Today, the Information Sharing and Analysis Organization (ISAO) Standards Organization published “SP 4000: Protecting Consumer Privacy in Cybersecurity Information Sharing.” The publication is a set of best practices that organizations of all kinds should take to protect consumer privacy when they share cybersecurity information.
Today, Public Knowledge joined Consumer Federation of America, Center For Digital Democracy, Consumer Action, Consumer Federation of California, and Privacy Rights Clearinghouse in a letter urging Federal Trade Commission Acting Chairman Maureen Ohlhausen to protect consumer privacy.
Today, a report by the Boston Globe mischaracterized Public Knowledge’s current evaluation of Rep. Marsha Blackburn’s (R-TN) “Balancing the Rights of Web Surfers Equally and Responsibly” (Browser) Act as “praise” for the proposed bill. Public Knowledge is concerned that the article may give the impression that we’ve endorsed the bill when we are currently evaluating it.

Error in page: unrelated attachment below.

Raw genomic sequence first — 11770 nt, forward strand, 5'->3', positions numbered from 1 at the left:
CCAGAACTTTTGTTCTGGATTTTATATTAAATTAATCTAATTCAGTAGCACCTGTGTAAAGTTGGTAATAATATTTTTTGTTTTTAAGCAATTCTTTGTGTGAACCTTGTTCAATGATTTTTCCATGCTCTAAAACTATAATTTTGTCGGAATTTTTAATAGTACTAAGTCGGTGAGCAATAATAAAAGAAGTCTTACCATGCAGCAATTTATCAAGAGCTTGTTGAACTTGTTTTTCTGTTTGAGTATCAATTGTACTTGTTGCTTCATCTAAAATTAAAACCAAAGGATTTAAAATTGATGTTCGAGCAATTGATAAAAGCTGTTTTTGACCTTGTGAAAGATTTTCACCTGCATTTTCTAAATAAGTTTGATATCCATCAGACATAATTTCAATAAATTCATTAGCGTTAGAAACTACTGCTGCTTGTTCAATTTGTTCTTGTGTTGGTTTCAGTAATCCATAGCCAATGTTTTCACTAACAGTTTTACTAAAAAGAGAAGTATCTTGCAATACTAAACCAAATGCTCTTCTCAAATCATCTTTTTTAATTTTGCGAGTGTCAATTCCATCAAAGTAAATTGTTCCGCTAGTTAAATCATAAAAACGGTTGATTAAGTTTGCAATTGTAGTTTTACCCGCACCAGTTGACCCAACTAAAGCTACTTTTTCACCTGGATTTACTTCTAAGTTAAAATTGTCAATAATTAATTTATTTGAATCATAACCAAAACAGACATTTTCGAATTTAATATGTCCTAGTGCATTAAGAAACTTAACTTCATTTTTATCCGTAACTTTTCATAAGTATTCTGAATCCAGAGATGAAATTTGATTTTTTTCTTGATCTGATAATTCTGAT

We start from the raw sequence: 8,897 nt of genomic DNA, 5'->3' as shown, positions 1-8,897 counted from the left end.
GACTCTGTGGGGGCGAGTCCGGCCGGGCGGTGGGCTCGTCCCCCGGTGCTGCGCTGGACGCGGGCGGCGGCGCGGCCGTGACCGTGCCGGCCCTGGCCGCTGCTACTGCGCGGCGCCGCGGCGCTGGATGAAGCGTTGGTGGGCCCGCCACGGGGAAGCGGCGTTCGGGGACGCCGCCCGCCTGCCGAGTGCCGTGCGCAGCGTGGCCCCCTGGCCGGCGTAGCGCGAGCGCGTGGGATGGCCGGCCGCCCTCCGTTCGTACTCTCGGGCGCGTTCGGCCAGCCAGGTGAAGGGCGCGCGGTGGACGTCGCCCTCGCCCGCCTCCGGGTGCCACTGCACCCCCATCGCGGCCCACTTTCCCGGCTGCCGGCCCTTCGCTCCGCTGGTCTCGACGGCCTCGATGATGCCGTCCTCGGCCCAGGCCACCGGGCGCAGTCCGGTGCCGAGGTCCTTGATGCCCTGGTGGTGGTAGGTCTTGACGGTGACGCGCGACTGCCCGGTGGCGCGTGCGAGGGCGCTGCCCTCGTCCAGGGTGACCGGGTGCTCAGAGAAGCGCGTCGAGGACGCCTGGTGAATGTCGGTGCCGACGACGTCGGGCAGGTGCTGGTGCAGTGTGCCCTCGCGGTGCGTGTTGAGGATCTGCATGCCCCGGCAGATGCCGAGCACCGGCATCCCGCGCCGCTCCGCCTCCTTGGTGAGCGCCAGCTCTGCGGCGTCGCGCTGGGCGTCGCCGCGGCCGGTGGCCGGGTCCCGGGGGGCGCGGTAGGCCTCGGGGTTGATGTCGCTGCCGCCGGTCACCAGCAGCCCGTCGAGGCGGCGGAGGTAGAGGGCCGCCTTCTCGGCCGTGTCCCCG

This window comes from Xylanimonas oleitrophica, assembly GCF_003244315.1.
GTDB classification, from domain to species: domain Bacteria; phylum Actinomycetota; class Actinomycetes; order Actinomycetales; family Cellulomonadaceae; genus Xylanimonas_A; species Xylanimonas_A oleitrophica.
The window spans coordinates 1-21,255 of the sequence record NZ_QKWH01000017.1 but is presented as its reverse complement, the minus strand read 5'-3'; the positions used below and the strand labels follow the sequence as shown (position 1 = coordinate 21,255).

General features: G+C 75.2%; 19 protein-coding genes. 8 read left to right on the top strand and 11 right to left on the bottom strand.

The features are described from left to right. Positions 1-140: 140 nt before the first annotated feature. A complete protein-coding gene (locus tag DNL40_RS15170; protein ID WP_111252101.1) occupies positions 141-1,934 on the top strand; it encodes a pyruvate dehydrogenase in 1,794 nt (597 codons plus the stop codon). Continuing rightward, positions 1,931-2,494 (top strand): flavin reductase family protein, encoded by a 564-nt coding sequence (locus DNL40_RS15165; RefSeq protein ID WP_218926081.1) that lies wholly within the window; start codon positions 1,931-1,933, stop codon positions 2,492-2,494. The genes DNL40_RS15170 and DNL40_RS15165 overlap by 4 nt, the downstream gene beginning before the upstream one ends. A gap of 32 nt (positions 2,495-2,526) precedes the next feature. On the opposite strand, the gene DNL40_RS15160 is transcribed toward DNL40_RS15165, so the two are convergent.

One significant threat to the public interest under the new administration that is receiving increased attention is broadband privacy for consumers. Last week, Senator Jeff Flake and 21 cosponsors introduced a resolution under the Congressional Review Act to repeal the Federal Communications Commission’s broadband privacy rules. In late October, after over six months of deliberation, the FCC passed rules governing how Internet Service Providers use the personal information that they collect on their customers. Put simply, ISPs would be required to obtain opt-in consent before using anything sensitive like web browsing history, your location, financial information, and information relating to children.
Today, Senators Jeff Flake (R-AZ) and co-sponsors introduced a joint resolution to dismantle online privacy protections created by the Federal Communications Commission’s 2016 Broadband Privacy Order by way of the Congressional Review Act.